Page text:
Firefighters Face Challenges in Frigid Conditions

Firefighters Face Challenges in Frigid Conditions

Emergency crews can't pick the weather when responding to calls, but when it's this cold outside, they feel the effects of the elements rather quickly.
(ST. JOSEPH, Mo.) When it began, it was snow - not freezing rain, not sleet, it was too cold for that.

Wednesday's winter storm was all snow, and St. Joseph city crews were out plowing and salting right away.

Assistant Superintendent of Streets Keven Schneider says he likes it better when there's no ice.

"It's safer driving for our crews and for the public," he said.  "That's the big thing right there.  It's easier to melt usually.  With the temperatures we're having, it'll be tough to melt this snow when it's this cold.  It can be done but if you have ice under there it makes it so much harder to melt"

And the day after that snow, the sun remained, which can help the melting process on the main roads, like Frederick Boulevard.

Despite the sunshine, temperatures are much colder than normal.

This can cause problems for a number of city services, including the St. Joseph Fire Department.

"We're throwing water, which is kind of the enemy of cold weather," said Fire Captain Jamey McVicker.  "So it's colder, I move slower.  With the snow plows pushing snow off the street, the hydrants get covered.  When they're covered it delays our response time and our ability to perform our tactics."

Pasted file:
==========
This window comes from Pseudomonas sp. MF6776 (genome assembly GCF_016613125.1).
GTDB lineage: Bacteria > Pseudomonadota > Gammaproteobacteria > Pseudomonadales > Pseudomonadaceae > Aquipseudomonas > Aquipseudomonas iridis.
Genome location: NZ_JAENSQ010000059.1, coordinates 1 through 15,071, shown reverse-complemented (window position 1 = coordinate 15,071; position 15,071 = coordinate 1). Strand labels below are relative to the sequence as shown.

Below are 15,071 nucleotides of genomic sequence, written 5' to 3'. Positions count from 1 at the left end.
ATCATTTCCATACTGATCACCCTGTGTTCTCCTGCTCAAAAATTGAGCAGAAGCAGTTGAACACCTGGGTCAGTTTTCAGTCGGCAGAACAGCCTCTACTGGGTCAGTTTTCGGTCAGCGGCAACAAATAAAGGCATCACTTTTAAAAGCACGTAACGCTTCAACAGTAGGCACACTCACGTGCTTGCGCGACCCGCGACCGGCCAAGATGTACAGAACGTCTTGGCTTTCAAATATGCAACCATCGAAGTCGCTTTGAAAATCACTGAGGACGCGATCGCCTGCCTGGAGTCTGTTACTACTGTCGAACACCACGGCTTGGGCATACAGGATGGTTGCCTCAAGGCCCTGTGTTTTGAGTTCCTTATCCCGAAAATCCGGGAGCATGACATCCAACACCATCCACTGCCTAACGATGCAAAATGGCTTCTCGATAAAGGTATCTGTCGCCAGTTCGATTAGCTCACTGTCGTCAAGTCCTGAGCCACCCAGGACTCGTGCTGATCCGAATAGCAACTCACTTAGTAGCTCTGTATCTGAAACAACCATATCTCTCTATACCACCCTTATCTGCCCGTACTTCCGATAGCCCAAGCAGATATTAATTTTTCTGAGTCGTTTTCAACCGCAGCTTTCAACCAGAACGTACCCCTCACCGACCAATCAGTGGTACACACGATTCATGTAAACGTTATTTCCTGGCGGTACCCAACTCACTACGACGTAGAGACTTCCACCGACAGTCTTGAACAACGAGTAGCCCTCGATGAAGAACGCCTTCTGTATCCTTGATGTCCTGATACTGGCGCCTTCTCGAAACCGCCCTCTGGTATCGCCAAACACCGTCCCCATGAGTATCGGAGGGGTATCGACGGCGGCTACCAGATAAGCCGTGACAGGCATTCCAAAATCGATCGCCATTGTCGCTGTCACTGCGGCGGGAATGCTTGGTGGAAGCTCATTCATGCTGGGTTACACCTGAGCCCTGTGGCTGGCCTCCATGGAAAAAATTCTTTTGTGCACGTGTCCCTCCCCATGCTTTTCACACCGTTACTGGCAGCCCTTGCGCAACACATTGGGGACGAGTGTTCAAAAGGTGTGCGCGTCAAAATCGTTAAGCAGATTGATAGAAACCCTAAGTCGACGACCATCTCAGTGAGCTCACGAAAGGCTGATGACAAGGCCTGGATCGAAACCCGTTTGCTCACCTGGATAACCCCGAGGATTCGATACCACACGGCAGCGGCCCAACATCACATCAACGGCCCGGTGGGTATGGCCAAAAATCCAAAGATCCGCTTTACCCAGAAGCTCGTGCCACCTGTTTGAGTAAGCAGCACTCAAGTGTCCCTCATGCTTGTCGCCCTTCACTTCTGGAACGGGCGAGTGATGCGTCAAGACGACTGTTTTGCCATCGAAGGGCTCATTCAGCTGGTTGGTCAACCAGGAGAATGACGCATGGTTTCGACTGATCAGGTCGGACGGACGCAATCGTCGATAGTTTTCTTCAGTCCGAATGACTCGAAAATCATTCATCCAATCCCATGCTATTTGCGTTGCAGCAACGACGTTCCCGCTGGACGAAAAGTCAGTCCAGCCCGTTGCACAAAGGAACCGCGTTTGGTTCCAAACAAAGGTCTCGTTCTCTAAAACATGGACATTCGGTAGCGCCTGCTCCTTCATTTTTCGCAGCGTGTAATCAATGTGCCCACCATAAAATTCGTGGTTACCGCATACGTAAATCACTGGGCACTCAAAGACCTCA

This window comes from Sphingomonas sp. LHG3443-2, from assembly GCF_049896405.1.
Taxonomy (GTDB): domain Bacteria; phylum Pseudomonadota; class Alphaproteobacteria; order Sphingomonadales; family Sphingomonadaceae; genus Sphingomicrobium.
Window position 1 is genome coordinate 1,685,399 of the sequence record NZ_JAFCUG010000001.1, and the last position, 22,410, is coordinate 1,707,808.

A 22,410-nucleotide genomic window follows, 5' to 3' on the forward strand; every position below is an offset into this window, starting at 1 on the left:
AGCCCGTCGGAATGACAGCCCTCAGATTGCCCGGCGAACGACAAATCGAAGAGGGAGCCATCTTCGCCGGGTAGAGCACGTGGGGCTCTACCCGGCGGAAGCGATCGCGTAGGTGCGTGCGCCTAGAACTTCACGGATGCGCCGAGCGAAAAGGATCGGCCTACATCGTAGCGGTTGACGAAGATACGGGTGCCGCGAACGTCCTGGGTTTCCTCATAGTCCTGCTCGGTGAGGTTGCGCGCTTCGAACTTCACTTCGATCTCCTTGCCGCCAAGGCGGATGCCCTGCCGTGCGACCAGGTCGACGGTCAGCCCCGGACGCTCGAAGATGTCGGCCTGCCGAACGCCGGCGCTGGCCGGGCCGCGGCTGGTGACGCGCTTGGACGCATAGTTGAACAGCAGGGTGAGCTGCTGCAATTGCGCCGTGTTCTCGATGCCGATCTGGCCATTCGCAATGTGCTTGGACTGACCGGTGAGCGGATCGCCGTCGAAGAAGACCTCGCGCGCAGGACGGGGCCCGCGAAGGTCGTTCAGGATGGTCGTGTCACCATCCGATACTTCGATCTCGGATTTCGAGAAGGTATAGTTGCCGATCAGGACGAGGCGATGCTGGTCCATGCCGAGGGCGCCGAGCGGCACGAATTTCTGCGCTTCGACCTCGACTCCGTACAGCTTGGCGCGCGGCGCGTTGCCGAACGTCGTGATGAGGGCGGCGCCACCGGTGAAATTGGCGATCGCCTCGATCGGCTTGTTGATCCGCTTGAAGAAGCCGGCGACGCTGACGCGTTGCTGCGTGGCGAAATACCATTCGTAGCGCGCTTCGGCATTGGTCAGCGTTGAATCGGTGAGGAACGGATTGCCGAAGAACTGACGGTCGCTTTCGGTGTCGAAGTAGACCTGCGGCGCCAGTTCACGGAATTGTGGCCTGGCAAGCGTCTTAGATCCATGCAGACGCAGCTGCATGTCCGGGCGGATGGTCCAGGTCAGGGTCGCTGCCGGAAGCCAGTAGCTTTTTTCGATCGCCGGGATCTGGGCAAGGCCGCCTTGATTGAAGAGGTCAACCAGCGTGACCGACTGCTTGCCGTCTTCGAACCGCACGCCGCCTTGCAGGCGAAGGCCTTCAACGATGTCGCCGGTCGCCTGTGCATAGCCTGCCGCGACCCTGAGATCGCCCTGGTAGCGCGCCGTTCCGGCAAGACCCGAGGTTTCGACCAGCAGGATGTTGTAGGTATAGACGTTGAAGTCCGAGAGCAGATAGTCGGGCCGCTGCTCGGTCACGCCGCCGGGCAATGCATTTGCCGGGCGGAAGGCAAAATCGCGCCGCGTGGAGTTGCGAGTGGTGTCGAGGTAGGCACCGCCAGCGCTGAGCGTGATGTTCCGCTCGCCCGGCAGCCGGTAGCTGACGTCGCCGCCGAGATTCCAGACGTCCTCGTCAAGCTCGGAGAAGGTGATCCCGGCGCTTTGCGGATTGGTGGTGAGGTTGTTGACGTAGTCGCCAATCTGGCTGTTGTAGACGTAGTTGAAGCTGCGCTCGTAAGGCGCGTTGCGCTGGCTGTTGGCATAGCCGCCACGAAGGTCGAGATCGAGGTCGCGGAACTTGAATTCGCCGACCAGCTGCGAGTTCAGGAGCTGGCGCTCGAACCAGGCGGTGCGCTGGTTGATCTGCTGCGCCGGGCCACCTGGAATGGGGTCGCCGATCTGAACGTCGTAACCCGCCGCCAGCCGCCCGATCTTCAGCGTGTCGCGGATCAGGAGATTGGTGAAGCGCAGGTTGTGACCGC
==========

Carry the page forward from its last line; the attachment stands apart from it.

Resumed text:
Mcvicker says firefighters' bodies are more vulnerable to the elements when it's cold.

And the colder it is, the faster they feel those effects.

"Once you're throwing water and you get wet - our gear is better than it used to be, it's more waterproof - that water freezes you," McVicker said.  "It freezes on your coat so you're stiff, you're cracking and popping.  Your body doesn't want to work.  You're more susceptible to injury because your muscles are cold.  The best place to be is next to the fire."

When roads are slick even fire trucks drive slower, but those with the department say homeowners can help save some time.

"What helps us out tremendously is not just for fires but for emergency medical response," McVicker said, acknowledging that most of their calls are EMS calls and not fires.  "If the sidewalks are shoveled, it helps us be more safe getting the patient out.  It increases our time on giving better service.  For fire specifically, all it does is complicate the whole situation if nothing's been shoveled.  If the fire hydrants haven't been cleared, it just mitigates our response to that emergency."

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